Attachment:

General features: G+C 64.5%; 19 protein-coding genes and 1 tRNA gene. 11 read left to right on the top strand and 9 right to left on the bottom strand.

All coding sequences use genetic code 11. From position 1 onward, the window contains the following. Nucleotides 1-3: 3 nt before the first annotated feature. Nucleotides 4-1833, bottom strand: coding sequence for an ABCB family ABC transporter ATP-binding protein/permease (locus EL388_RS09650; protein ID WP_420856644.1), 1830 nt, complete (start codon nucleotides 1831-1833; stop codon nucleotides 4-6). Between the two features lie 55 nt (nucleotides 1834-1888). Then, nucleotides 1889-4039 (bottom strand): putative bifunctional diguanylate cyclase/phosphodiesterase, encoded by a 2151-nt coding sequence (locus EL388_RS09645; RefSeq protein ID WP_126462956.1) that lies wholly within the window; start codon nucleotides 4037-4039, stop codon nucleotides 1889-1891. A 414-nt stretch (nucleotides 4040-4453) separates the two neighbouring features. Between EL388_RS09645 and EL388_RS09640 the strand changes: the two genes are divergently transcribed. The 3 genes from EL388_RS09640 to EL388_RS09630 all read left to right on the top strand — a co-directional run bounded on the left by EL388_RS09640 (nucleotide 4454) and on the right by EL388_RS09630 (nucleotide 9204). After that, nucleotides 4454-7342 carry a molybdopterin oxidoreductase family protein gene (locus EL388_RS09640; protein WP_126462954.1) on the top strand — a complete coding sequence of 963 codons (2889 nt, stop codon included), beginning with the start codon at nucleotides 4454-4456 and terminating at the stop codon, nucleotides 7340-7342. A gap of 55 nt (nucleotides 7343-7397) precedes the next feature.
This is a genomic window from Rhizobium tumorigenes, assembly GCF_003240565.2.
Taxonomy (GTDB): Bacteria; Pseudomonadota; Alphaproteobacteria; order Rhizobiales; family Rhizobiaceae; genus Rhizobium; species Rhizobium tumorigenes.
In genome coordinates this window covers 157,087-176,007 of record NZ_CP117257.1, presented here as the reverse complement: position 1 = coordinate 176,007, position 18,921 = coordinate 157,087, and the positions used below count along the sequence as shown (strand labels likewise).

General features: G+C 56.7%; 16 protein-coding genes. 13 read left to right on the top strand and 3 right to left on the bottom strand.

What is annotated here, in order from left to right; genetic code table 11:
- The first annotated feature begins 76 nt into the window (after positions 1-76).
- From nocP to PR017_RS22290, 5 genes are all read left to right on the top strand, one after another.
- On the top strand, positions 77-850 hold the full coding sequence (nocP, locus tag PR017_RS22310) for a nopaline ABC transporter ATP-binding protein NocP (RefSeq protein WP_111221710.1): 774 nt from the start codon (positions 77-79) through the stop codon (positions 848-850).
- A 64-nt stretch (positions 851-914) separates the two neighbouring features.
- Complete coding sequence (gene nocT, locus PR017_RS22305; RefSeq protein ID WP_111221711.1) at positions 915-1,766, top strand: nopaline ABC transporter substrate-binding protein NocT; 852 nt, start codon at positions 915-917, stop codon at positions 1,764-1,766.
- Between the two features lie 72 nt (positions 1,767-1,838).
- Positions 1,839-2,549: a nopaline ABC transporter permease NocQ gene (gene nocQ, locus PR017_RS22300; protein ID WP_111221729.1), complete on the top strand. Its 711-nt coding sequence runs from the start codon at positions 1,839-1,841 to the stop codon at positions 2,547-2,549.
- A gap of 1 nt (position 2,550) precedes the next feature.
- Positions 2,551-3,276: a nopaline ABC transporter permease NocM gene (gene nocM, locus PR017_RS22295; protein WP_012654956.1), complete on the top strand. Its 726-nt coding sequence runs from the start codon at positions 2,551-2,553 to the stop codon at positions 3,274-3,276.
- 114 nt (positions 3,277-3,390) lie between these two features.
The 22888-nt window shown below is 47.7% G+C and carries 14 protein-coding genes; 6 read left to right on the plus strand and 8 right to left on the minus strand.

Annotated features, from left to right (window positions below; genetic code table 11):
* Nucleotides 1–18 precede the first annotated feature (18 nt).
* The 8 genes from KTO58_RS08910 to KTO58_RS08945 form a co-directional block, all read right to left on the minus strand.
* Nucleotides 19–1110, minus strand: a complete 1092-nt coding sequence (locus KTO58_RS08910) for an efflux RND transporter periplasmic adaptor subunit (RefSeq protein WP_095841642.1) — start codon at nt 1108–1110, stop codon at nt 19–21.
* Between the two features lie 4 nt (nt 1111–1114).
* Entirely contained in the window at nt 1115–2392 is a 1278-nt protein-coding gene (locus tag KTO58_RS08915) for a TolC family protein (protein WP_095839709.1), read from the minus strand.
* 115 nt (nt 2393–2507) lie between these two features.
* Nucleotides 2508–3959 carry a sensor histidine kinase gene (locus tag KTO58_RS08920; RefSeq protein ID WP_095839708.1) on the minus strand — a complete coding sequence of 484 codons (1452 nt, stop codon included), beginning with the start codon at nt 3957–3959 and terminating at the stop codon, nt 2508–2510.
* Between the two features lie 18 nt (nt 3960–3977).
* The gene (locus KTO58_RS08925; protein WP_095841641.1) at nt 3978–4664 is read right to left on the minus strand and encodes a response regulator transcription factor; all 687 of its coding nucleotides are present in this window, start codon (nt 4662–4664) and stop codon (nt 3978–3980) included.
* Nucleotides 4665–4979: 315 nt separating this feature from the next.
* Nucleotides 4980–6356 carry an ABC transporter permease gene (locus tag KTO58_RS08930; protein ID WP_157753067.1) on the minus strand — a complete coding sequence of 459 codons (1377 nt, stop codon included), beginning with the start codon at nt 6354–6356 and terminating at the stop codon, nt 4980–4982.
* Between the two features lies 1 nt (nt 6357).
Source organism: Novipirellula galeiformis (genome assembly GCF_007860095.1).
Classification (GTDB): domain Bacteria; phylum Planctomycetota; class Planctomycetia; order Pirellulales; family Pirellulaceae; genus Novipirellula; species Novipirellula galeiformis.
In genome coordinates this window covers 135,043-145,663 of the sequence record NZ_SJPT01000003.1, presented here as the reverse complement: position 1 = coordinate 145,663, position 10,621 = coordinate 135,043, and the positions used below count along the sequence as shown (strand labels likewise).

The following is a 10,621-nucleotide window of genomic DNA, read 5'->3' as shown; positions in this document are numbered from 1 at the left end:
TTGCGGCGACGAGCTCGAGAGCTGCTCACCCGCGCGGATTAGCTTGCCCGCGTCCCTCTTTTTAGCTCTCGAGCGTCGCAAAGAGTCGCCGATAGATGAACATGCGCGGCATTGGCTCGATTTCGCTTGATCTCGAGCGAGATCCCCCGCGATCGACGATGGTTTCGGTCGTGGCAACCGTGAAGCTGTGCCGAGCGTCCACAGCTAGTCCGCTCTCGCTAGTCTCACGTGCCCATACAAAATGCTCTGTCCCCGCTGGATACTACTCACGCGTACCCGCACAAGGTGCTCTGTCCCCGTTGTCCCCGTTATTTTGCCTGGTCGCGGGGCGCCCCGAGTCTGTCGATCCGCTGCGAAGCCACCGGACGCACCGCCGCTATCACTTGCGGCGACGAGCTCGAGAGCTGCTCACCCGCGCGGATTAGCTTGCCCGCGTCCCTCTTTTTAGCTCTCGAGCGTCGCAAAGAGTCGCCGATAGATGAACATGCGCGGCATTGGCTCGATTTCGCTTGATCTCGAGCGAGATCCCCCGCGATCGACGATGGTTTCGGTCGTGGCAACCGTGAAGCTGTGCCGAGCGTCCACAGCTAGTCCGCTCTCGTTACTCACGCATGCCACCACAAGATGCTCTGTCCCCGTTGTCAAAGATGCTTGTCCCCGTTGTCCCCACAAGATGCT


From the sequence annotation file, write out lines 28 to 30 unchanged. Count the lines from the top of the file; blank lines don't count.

* The gene (locus KTO58_RS08925; protein WP_095841641.1) at nt 3978–4664 is read right to left on the minus strand and encodes a response regulator transcription factor; all 687 of its coding nucleotides are present in this window, start codon (nt 4662–4664) and stop codon (nt 3978–3980) included.
* Nucleotides 4665–4979: 315 nt separating this feature from the next.
* Nucleotides 4980–6356 carry an ABC transporter permease gene (locus tag KTO58_RS08930; protein ID WP_157753067.1) on the minus strand — a complete coding sequence of 459 codons (1377 nt, stop codon included), beginning with the start codon at nt 6354–6356 and terminating at the stop codon, nt 4980–4982.